Algonquin College board of governors chair Peter Nadeau described her as "one of the most decisive leaders" he'd ever worked with.
“I know her goal from the outset was to leave Algonquin College in better shape than she found it, and I think we can all agree that that goal has been accomplished,” said Nadeau, whose own career has included being vice-president, general counsel and corporate secretary at former Newbridge Networks.
“She’s someone who’s always had clear vision and has executed that vision with a rare combination of precision and compassion, always keeping the best interests of our learners at heart."
Over the course of her life and career, Jensen has been a student, a faculty member, a parent of a college student, and a vice president. "When issues came up, Cheryl was always able to look at them from those many perspectives and always with great empathy," said Nadeau. "I saw this again and again.
"She set the destination but she always let her team find the best path to get there."
"I believe this has made Cheryl a truly authentic leader, and one we all know and love. She put the best people in their best places and then she let them run. She set the destination but she always let her team find the best path to get there. She trusted them, she backed them up always, and she helped them be the best they can be."
Nadeau quoted former Canadian astronaut Chris Hadfield: “Ultimately, leadership is not about glorious crowning acts. It's about keeping your team focused on a goal and motivated to do their best to achieve it, especially when the stakes are high and the consequences really matter. It is about laying the groundwork for others' success, and then standing back and letting them shine."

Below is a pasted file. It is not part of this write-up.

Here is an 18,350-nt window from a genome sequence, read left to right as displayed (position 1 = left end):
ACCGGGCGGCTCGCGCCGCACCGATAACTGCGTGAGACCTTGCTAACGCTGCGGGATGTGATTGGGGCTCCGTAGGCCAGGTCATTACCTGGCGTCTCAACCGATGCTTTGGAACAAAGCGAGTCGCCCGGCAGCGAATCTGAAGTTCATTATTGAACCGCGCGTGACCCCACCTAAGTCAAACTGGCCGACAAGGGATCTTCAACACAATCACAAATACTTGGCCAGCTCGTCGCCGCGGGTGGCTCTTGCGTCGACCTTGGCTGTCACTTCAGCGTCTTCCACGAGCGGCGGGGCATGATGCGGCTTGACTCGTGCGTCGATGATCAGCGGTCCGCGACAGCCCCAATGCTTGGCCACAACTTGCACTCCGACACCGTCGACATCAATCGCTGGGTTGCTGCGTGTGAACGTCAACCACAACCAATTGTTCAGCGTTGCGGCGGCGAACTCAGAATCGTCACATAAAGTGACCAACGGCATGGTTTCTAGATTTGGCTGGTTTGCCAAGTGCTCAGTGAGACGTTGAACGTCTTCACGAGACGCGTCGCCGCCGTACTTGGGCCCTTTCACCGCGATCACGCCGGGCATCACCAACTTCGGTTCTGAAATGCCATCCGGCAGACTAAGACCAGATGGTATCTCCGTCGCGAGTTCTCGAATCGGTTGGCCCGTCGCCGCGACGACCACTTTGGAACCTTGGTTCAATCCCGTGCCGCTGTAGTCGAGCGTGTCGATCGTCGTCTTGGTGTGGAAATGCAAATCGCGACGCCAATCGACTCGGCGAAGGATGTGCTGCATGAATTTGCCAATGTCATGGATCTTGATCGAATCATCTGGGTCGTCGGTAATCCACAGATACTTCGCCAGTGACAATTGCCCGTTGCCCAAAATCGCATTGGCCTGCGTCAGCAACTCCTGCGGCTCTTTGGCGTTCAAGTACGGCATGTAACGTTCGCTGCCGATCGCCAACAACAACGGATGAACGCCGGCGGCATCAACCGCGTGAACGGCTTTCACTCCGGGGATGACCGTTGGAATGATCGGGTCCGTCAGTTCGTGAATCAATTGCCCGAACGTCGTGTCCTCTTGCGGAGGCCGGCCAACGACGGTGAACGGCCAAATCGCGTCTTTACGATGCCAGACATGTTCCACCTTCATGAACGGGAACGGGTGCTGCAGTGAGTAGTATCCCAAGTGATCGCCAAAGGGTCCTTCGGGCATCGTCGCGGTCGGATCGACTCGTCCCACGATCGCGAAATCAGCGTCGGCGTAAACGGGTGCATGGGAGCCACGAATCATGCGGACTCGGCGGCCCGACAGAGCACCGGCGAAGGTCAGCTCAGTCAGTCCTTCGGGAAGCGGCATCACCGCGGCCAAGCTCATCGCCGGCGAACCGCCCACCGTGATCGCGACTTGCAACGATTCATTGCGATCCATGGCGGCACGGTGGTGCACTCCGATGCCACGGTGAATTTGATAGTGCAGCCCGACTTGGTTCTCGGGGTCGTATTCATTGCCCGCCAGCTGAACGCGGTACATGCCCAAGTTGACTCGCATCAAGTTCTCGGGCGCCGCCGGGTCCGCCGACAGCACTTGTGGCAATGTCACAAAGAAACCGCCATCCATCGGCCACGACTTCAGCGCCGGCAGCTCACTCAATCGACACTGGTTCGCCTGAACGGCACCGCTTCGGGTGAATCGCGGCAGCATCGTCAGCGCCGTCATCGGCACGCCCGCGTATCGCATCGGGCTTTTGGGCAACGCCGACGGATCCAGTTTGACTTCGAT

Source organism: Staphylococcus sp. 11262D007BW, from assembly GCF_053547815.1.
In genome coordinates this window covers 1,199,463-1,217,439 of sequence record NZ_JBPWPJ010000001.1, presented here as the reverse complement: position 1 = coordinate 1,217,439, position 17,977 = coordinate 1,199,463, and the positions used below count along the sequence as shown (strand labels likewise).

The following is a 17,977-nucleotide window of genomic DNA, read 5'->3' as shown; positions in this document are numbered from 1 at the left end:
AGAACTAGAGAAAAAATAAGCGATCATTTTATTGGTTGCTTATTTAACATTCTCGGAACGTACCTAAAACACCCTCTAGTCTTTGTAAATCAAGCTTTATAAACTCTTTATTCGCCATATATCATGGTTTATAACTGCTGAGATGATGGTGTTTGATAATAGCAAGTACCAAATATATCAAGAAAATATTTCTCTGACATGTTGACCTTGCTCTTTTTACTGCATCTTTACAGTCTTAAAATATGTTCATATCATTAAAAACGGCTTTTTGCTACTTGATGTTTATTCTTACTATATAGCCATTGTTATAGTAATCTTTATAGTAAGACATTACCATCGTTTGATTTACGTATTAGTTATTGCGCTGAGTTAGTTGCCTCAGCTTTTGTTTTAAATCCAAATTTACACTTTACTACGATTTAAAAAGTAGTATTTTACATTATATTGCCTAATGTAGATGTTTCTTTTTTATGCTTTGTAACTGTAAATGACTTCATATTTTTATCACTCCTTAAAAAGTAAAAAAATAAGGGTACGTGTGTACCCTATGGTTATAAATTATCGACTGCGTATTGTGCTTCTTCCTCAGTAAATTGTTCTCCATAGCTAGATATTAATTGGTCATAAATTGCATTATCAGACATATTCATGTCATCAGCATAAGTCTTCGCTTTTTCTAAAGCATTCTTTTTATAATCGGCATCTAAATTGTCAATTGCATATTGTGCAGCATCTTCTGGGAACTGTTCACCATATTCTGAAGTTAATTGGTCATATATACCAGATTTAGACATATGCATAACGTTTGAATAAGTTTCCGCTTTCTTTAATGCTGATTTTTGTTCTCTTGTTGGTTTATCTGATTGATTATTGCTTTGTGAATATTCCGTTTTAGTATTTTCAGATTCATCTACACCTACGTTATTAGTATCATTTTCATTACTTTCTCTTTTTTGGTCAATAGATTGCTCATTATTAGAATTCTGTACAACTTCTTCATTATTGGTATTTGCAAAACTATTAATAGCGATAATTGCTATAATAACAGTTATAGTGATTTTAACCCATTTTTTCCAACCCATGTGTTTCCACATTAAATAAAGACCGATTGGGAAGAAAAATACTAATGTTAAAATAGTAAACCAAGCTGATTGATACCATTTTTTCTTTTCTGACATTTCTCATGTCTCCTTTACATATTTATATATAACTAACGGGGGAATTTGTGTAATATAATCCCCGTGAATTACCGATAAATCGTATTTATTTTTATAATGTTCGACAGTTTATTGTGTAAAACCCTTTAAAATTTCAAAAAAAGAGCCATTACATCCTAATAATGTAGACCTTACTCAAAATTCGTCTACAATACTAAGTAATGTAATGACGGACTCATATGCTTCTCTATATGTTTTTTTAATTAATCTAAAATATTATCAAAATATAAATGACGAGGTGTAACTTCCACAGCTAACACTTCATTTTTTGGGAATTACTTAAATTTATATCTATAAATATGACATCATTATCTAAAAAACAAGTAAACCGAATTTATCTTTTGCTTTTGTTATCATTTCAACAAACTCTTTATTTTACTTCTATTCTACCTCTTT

The biggest laughs of the night went to the mayor, who was quick to address the elephant in the room: the repeated delays of the light-rail system. “I’m sorry I was a few minutes late; I was waiting for the LRT,” he quipped.
The mayor spoke about his time with Jensen on the board of Invest Ottawa. “Cheryl was such a great contributor,” said Watson. “She understood the connection between the college system and universities and economic development and employee retention and attraction. She did some great work.”
He proclaimed it to be Cheryl Jensen Day as presenting her with a framed letter that recognized Algonquin College’s many successes under her leadership, from its record enrolment levels to its ranking as one of the region’s Top 25 employers. He recycled one of his old jokes — that his gift is worth one hour of free parking — before telling everyone how one recipient actually placed it on the front dashboard of his parked car to see if it would work. He still got a ticket from bylaw.
“I paid it, personally,” said Watson.
During her time at Algonquin College, Jensen has kept in her office a home-made Algonquin canoe paddle that her husband made for her. It fits in nicely with the place, especially when the college's new library has a soaring, curved roof that looks like the inside of a canoe.
“I look forward to my next phase and to spending more time with my family,” Jensen said at the podium while her two wee grandchildren, ages two and five, delighted the crowd with their adorable presence that night. “At the same time, I’m incredibly sad to be leaving this wonderful college and all of my colleagues here in Ottawa, Perth and Pembroke.
“I have the best executive and leadership team I’ve ever worked with. To all of you here, I thank all of you for this privilege.
“I will miss all of you very much," she added before delivering her final thank you in three languages — English, Algonquin and French.
Jensen's contributions have also included forging partnerships with other post-secondary institutions, local businesses and institutions, and expanding the college’s academic offerings with several new programs. In addition to the DARE District, she's been instrumental in the opening of a new multi-million-dollar welding lab, the Garbarino Girard Centre for Innovation in Seniors Care, and a new digital health lab in collaboration with The Ottawa Hospital.